It was opened in 1942 with the first
prisoners arriving in April of that year, and was just one of a network
of Air Force only PoW camps.
The Germans treated captured Fleet Air Arm aircrew as Air Force and put them all together. There is no obvious reason for the occasional presence of a non-airman
in the camps, although one possibility is that the captors would be able to spot "important" non-Air Force uniformed prisoners more readily.
Despite being an officers-only camp, it
was not referred to as Oflag (Offizier Lager) like some
other officer-only camps. The Luftwaffe seemed
to have their own nomenclature.
It must be made
clear that the German Luftwaffe, who were responsible for Air Force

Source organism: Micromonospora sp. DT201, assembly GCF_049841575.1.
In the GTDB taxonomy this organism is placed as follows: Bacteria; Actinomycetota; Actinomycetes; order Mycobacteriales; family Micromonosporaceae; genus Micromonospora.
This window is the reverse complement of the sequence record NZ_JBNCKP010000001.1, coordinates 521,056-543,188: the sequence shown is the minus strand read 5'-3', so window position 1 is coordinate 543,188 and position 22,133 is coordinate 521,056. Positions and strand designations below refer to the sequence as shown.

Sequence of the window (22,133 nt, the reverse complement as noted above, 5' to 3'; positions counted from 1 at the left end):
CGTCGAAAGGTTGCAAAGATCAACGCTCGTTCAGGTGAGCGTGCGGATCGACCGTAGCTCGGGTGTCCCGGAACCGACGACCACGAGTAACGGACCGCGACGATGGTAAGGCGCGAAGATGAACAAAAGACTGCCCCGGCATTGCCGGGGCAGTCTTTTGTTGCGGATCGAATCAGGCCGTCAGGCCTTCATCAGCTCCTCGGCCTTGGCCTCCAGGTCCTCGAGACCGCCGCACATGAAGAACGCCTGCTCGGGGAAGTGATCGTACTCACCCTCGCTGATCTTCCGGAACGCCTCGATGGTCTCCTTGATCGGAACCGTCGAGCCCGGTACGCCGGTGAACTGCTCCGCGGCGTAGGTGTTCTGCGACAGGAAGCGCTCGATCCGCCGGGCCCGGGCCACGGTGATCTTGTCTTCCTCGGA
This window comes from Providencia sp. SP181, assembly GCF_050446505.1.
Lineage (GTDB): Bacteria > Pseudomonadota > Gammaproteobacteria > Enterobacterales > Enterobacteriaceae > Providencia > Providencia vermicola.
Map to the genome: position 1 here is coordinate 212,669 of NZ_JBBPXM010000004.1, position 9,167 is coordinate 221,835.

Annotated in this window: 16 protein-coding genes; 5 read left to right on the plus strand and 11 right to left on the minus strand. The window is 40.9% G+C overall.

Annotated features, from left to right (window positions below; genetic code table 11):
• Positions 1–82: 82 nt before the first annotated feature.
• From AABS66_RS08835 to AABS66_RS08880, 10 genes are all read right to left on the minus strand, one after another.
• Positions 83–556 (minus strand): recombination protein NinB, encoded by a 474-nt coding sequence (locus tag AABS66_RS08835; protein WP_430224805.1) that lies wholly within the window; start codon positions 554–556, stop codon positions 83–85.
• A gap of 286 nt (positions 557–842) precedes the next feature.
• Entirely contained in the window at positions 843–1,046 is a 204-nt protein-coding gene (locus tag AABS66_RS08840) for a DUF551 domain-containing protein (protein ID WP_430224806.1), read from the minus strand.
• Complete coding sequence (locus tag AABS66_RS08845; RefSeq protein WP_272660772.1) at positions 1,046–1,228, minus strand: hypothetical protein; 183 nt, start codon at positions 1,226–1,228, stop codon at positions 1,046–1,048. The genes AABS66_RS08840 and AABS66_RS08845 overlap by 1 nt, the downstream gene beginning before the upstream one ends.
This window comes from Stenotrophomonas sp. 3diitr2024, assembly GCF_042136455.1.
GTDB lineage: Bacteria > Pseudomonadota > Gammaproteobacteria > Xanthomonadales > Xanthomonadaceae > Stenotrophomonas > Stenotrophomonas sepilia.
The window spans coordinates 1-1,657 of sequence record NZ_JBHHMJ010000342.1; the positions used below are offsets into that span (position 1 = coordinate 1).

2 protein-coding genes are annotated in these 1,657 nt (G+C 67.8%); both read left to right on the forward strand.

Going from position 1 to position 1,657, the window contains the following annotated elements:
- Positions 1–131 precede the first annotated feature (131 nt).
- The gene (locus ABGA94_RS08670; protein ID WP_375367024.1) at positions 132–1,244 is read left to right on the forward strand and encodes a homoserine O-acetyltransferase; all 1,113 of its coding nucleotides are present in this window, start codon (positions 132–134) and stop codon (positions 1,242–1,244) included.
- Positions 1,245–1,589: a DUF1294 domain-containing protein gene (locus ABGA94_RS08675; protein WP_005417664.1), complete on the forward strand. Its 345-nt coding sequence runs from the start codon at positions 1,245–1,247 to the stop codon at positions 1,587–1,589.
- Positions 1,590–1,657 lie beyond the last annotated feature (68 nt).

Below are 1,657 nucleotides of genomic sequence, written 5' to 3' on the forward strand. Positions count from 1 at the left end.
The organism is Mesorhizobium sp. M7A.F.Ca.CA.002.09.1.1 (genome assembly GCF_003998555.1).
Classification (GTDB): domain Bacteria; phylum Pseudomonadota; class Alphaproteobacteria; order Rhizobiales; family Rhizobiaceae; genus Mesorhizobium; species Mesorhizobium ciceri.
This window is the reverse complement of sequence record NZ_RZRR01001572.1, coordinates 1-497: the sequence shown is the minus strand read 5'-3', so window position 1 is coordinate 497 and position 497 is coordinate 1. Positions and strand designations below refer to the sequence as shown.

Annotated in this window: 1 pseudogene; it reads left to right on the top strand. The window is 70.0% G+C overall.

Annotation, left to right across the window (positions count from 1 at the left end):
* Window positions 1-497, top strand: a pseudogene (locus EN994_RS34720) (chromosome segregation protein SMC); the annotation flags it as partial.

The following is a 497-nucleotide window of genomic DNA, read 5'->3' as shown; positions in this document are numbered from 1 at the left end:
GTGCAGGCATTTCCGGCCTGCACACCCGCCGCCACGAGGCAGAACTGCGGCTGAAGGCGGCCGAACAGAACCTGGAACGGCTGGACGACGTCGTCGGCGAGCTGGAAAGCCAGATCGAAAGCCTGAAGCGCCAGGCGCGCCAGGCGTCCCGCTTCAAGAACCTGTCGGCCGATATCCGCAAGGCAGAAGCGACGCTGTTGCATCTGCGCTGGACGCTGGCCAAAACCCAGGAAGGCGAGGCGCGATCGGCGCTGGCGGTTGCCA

prisoners of war, maintained a degree of professional respect for
and the general attitude of the camp security officers and guards should not be confused with the SS or Gestapo.
The Luftwaffe treated the PoWs well, despite an erratic and inconsistent supply of food.
Prisoners were handled quite fairly within
the Geneva Convention, and the Kommandant, Oberst (Colonel)
Friedrich-Wilhelm von Lindeiner-Wildau
was a professional and honourable soldier who won the respect of the senior prisoners.